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German Aerospace Center

German Aerospace Center

2 Projects, page 1 of 1
  • Funder: French National Research Agency (ANR) Project Code: ANR-22-QUA2-0005
    Funder Contribution: 300,960 EUR

    The last years have seen significant advances in the field of quantum technologies, consolidating the development of basic requirements for quantum computation. Protecting the quantum computation from noise and decoherence has become more topical than ever, challenging and bringing quantum error correction fairly close to the integration into practical quantum computers. To make such an integration viable, the EQUIP project aims at (1) providing radically new solutions to fault tolerant quantum computation, covering both intermediate and large-scale quantum systems, and (2) bridging the critical gap between algorithmic solutions and latency-power-scalability constrained hardware designs. To achieve these goals, the project brings together interdisciplinary expertise, extending from the computer science foundations of quantum error correction and fault-tolerant computation, to algorithmic aspects, computer architectures, and hardware designs. The main contributions of the proposed research are as follows. First, the project will develop optimised low-qubit overhead solutions, suited but not restricted to intermediate scale quantum systems, including application-aware and software-based error mitigation techniques, and flag error correction protocols. Second, for large-scale systems, the project will develop thoroughly new approaches to accurate and hardware friendly decoding of quantum low-density parity-check codes, and will explore pioneering approaches relying on quantum polar codes. Third, the effectiveness of the proposed solutions will be demonstrated through either their implementation into real intermediate-scale quantum devices and quantum simulators, or the hardware prototyping of the most promising decoding solutions for large-scale devices. The ambition of the proposed research is to cover the essential prerequisites for preparing the European industry for the forthcoming challenge of quantum technologies.

  • Funder: French National Research Agency (ANR) Project Code: ANR-23-MRS1-0002
    Funder Contribution: 34,050 EUR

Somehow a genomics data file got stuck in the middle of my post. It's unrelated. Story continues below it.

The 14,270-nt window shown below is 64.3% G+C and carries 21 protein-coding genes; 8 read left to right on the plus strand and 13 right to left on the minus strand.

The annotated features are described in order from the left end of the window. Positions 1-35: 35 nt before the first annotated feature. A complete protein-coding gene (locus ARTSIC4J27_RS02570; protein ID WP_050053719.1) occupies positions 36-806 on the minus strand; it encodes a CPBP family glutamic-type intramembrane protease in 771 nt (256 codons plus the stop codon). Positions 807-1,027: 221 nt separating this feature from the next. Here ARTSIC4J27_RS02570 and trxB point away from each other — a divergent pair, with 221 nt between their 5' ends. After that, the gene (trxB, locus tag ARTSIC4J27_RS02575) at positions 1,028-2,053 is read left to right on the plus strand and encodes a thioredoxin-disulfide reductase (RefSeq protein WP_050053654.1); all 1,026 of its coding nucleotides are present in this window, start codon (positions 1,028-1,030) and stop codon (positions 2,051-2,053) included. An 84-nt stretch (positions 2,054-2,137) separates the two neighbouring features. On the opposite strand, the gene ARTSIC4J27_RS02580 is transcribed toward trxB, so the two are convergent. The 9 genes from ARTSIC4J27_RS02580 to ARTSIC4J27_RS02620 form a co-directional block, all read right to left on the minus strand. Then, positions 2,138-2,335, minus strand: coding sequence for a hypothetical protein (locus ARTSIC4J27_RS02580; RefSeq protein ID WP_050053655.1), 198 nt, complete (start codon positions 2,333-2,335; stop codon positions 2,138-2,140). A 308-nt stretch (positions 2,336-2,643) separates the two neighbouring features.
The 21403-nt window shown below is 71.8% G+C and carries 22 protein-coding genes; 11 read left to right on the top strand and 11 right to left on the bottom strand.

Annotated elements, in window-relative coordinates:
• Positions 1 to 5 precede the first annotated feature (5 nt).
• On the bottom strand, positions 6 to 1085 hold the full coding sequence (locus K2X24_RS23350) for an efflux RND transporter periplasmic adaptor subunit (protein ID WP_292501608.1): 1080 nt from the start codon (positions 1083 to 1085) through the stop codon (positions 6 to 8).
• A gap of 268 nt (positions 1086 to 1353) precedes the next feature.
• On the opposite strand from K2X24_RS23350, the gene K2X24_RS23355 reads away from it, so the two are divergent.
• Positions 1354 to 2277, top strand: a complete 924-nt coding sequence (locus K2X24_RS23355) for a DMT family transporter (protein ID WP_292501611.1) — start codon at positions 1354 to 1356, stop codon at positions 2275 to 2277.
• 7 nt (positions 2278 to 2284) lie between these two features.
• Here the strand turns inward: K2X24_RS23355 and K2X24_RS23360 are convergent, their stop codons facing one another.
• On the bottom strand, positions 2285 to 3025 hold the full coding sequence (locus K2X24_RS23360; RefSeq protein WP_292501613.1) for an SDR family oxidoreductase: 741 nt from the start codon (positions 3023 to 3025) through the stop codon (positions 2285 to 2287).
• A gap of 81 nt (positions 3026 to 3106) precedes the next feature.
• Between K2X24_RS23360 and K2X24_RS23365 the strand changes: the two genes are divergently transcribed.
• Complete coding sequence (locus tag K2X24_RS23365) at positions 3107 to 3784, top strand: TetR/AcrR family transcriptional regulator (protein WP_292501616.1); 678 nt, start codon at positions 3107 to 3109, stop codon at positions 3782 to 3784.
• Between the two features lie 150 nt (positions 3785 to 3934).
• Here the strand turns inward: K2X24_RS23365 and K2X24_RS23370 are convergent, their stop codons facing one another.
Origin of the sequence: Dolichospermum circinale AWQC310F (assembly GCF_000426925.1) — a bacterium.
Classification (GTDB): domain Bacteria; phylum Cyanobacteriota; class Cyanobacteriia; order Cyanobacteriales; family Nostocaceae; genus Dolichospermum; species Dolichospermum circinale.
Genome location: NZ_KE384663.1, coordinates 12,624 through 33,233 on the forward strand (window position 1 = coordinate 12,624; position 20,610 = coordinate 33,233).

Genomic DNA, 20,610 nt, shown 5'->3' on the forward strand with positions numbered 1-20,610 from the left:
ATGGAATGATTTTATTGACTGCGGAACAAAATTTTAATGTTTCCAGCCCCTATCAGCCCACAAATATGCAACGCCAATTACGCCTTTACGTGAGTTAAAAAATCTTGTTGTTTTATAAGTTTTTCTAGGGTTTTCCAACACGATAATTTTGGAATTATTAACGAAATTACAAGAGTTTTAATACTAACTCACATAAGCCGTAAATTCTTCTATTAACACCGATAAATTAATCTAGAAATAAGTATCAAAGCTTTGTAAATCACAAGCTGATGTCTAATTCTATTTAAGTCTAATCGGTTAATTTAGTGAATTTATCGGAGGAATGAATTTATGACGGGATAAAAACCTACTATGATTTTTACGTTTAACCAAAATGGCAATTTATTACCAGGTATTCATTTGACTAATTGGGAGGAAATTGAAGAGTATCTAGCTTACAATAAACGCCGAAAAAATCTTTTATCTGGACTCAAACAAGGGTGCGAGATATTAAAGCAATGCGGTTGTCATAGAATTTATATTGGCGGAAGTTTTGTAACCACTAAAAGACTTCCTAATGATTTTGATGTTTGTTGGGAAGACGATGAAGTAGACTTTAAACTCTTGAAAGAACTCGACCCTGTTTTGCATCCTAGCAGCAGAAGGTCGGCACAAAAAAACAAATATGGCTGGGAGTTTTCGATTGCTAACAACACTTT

Coastal and inland aquatic ecosystems are of fundamental interest to society and economy, given their tight link to urbanization and economic value creation. They play a significant role in the carbon cycle, and they comprise critical habitats for biodiversity. Aquatic ecosystems are continuously impacted by natural processes and human activities. Many of these impacts become more frequent and severe, particularly with increasing population and climate change. Hence, there is a need (i) to generate reliable, robust and timely evidence of how these environments are changing, (ii) to understand processes causing these changes and their societal, health, and economic consequences, and (iii) to identify steps towards conservation, restoration and sustainable use of water and dependent ecosystems, and resources. Systematic, high-quality and global observations, such as those provided by satellite remote sensing techniques, are key to understand complex aquatic systems. While multitudes of remote sensing missions have been specifically designed for studying ocean biology and biogeochemistry as well as for evaluating terrestrial environments, remote sensing missions dedicated to studying critical coastal and inland aquatic ecosystems at global scale are non-existent. Thus, these ecosystems remain among the most understudied habitats on the Earth’s surface. Specific reasons for such an observational gap lie in the dynamic and optical complexity of water ecosystems, in combination with technological challenges to optimize the relevant spatial, spectral, radiometric, and temporal characteristics. Current and forthcoming missions are either not suited to provide a global coverage (e.g., PRISMA, EnMAP) or to obtain reliable data over dark waters (e.g., carbon-rich lakes) due to inadequate radiometric sensitivity (e.g., Sentinel-2/MSI). They also fall short of requirements for characterizing biodiversity variables such as benthic habitat structure and phytoplankton assemblages due to their inadequate spatial and spectral resolution, respectively. A future satellite mission, the so-called Global Assessment of Limnological, Estuarine and Neritic Ecosystems (GALENE), is proposed to respond to current and future challenges linked to coastal and inland ecosystems. GALENE will provide optimized measurements of these aquatic ecosystems, and enable an adaptive sampling of dynamic properties and processes in water columns, benthic habitats and associated wetlands. The GALENE mission concept consists of a synergy of three innovative instruments, namely a hyperspectral sensor, a panchromatic camera and a polarimeter.


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